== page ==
March 8 (Reuters) - A 3-1/2-week strike at Noranda Income Fund’s zinc processing facility in Quebec is showing no signs of ending, union officials said on Wednesday, with no talks set between workers and management.
The two sides met with a Quebec government-appointed mediator last Friday but no progress was made in settling a dispute over pension cuts and no further meetings arranged, United Steelworkers of America Local 6486 President Manon Castonguay said.
“The company is staying in its position and so are we,” he said in an interview.
The Friday meeting was the only time the two sides had met since the strike began on Feb. 12, she said.
Officials at the Noranda Income Fund as well as Glencore Canada, which indirectly owns 25 percent of the fund, did not respond to a request for comment.
The market is keeping a close eye on the strike as zinc prices have more than doubled since the beginning of last year due to a shortage tied to mine closures and shutdowns. The price of zinc gained 0.6 percent to $2,710 a tonne on Wednesday.
At the same time, spot treatment charges, which zinc smelters are paid for processing and refining concentrate, are near historic lows.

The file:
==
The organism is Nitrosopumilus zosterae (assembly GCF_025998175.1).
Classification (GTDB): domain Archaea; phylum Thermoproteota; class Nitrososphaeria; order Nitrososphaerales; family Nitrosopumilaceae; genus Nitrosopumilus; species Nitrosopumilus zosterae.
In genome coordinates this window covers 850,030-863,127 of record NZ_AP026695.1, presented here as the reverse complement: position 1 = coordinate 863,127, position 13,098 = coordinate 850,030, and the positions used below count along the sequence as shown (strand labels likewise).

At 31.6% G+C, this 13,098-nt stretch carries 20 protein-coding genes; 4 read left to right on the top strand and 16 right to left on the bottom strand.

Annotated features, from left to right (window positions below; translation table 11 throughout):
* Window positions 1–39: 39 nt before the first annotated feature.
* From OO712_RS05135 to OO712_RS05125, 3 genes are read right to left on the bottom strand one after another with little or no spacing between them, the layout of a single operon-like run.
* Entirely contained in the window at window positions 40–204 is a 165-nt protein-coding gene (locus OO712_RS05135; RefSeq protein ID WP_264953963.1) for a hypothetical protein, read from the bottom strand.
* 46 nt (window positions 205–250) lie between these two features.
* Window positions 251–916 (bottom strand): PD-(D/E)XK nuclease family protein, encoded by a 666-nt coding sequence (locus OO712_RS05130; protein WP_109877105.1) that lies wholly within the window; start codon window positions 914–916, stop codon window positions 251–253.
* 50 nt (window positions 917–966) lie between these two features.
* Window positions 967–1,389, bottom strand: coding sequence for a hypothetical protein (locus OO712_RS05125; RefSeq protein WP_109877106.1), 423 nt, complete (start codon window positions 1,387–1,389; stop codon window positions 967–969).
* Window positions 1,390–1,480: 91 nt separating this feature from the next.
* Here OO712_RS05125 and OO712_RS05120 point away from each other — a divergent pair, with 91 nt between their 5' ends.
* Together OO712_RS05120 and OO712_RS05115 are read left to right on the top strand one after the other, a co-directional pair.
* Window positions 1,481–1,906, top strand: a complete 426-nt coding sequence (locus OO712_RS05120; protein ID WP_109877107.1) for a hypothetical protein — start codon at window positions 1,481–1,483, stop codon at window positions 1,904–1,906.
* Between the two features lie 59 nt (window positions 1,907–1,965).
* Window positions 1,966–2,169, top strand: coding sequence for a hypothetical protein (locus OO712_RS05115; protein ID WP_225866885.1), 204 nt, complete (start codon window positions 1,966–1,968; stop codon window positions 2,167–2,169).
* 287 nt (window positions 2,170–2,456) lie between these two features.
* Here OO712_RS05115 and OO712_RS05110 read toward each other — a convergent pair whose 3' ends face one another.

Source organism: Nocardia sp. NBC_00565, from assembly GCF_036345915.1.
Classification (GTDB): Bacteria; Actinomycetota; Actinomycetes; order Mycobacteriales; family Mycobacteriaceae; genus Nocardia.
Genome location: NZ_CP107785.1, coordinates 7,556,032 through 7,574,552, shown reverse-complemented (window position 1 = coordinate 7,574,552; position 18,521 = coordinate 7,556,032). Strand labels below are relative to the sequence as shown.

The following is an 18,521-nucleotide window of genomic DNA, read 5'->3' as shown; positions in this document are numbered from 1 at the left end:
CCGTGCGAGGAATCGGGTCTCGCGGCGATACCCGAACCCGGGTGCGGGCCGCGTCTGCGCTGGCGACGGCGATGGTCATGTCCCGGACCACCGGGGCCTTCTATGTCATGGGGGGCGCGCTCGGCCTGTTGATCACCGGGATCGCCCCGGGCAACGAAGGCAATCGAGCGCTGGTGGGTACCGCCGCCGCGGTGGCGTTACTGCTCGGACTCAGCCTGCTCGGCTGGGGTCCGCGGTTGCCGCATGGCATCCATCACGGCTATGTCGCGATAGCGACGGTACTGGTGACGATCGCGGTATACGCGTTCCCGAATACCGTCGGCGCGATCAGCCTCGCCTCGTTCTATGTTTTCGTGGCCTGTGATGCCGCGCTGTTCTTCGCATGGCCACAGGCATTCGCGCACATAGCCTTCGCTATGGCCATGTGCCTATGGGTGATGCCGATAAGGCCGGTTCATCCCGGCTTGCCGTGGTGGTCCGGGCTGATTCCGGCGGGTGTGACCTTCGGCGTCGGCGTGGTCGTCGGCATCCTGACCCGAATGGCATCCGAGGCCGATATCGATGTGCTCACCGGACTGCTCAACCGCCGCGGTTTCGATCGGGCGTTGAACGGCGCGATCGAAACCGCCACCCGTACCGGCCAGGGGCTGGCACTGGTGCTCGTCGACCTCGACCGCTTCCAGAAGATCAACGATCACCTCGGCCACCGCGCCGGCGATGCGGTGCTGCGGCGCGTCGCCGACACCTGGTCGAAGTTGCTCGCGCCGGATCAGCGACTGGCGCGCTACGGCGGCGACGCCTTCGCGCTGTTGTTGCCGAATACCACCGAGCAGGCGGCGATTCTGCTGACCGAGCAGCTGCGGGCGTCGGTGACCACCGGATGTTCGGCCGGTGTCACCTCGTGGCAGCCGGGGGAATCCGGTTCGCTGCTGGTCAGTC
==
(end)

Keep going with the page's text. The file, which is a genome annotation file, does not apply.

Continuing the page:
The plant, located at Salaberry-de-Valleyfield in Quebec, is the biggest zinc processing facility in eastern North America.
Noranda said last week that the processing facility had resumed partial production but did not give details.
Castonguay said the plant was likely producing at less than 25 percent of normal capacity.
The plant’s 371 unionized workers walked off the job after the two sides could not agree on proposed pension plan changes in a new collective bargaining agreement. The previous agreement expired on Nov. 30.
Noranda units were up 1 Canadian cent at C$1.57 on the Toronto Stock Exchange on Wednesday afternoon. Year-to-date, the units have lost 34 percent of their value. (Reporting by Nicole Mordant in Vancouver; Editing by Bil Trott)